Pie Crust – From Scratch

I thought I had some great step by step photos of pie crust somewhere in my photo storage.  Apparently they are buried pretty deep because I couldn’t find them – but that’s alright.  Making a pie crust is very simple.  Making them pretty takes practice, but even if they don’t look perfect they will still taste yummy!  I will focus on the ingredients and basic pie crust creation – all the different ways pie crusts can be made pretty will be covered later because I don’t have any pictures to guide you in the process.

Pie crusts can come in a variety of flavors.  This is a traditional flaky pie crust.

You can make a single or double crust pie.  Single pie crusts are just the bottom crust, while the top of the pie remains open – for things like cheesecake, pumpkin pie, etc.  A double crust pie is used for pies that are enclosed in crust on top and bottom.  The top crust edge can be crimped, latticed, rolled, and cookie cutters can be used to cut shapes from the top crust before it is placed on the pie….  Creativity rules when it comes to pie crusts.

There is a big debate in the baking world that centers around the best fat used in pie crust.  Lard?  Butter?  Shortening?  A mixture?  While its been proven that your technique can make or break the delicate, flaky layers of your pie crust, the fat makes a difference too.  Almost everyone agrees that real lard is the best option for pie crusts.  It just can’t be beat.  But it can be hard to find.  So butter or shortening are more commonly used.  Butter tends to lend its self to a puffy, delicate crust.  Shortening tends to be a little heavier with the traditional pie crust flavor.  Both are fine to use, but I encourage you to experiment on your own and decide what you like better (as if you needed any encouragement).   You may even find you like a combination of the two.

Ingredients for a single crust pie (just double the ingredients for a double crust pie):

  • 1c all purpose flour
  • 1/2 tsp salt
  • 1/3 c + 1tb COLD lard, butter or shortening.  1/3c is just over 5tb.
  • 2-3tb ice cold water.


  1. Combine the flour and salt, mix well.  Cut in the fat with a pastry cutter or by criss-crossing butter knives through the butter and flour mixture until the mix resembles course oatmeal.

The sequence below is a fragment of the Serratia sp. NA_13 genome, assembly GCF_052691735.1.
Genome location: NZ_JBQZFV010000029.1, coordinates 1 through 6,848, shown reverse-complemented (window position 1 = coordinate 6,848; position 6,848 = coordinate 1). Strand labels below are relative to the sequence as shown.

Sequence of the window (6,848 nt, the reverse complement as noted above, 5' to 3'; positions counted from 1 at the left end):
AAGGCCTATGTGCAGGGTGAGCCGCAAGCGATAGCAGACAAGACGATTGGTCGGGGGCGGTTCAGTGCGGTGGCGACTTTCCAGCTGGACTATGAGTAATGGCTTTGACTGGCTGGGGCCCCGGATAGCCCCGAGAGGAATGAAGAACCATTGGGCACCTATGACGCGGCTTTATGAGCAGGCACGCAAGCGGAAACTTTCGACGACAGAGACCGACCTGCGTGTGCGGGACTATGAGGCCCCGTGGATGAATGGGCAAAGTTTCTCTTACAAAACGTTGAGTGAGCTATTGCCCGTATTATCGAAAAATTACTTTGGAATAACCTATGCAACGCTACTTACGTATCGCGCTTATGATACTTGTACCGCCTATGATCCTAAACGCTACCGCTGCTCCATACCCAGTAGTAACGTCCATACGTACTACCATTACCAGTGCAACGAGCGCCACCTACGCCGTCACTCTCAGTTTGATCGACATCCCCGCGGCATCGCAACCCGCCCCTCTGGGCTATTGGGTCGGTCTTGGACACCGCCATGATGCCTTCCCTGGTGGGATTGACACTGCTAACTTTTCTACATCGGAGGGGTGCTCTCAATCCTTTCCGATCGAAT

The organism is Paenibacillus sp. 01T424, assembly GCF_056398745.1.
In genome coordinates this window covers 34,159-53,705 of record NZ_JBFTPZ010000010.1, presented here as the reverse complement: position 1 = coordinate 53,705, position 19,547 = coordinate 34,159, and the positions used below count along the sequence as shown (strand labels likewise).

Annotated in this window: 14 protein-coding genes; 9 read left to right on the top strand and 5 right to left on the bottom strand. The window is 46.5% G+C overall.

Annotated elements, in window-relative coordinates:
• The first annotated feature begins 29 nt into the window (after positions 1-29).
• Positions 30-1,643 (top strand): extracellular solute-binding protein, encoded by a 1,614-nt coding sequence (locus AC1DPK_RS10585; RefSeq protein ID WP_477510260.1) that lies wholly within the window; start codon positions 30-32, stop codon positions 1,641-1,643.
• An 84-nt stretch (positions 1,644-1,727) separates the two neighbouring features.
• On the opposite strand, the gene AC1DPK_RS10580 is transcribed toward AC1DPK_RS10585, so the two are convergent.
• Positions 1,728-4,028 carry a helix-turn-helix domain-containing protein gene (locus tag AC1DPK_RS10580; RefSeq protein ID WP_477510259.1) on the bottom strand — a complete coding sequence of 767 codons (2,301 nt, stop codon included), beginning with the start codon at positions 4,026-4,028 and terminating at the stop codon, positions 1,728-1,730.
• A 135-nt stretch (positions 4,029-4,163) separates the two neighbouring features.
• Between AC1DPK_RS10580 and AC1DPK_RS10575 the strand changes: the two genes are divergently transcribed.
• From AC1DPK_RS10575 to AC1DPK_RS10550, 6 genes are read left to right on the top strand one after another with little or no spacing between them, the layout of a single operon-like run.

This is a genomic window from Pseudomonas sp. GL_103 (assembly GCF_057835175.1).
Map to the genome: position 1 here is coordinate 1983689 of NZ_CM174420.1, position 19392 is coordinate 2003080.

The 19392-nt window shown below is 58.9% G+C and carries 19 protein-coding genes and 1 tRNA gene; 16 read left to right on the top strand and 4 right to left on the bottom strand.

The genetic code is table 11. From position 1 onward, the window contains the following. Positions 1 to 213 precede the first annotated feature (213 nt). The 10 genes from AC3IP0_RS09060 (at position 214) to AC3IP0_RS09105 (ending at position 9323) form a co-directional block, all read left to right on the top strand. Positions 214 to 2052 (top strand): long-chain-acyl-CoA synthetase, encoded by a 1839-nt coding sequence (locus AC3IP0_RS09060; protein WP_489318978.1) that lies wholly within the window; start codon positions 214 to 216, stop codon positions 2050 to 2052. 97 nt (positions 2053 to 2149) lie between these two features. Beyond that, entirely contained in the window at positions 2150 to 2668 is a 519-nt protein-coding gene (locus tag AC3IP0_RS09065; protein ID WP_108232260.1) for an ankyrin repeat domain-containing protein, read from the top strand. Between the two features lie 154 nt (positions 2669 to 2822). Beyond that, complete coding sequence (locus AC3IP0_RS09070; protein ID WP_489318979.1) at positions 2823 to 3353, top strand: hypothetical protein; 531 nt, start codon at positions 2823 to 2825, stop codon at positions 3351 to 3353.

2. Gradually add the cold water, one tablespoon at a time, until the dough begins to form into a ball.
  3. **You can also use a food processer which makes quick work of making dough.  Combine flour, salt and butter (cut into chunks about the size of a tablespoon).  Run the processor until the mixture resembles oatmeal, then add your water gradually just until the dough begins to form a ball.
  4. Form dough into a flat round, wrap in plastic wrap and chill for 30-45 minutes in the fridge.
  5. Remove the dough from the fridge and allow it to come near room temperature.  If you are baking a double crust pie, cut the dough in half.
  6. Roll the dough on a lightly floured surface.  Rotate the dough between rolls to maintain a circular shape.  Roll the dough out to be about two inches wider than the pie pan you will be baking in.
  7. To place the dough in the pie pan, fold dough in half, and then in half again to form a triangle.
  8. Place the triangle of dough in the pie pan with the point that will become the center of the pie, placed in the center of the pie pan.
  9. Unfold the dough and lightly press it into the pie pan.  If you are baking a single crust pie, you may need to pre-bake the dough or you can begin any decorative edge work such as crimping around the edge before pouring in your pie filling.  If you are baking a double crust pie, add your pie filling then prepare the top crust the same way you did the bottom.  Once you have put the top crust on, put the finishing touches on your pie such as decorative edging and vents.  Then bake as directed.

Comments are closed.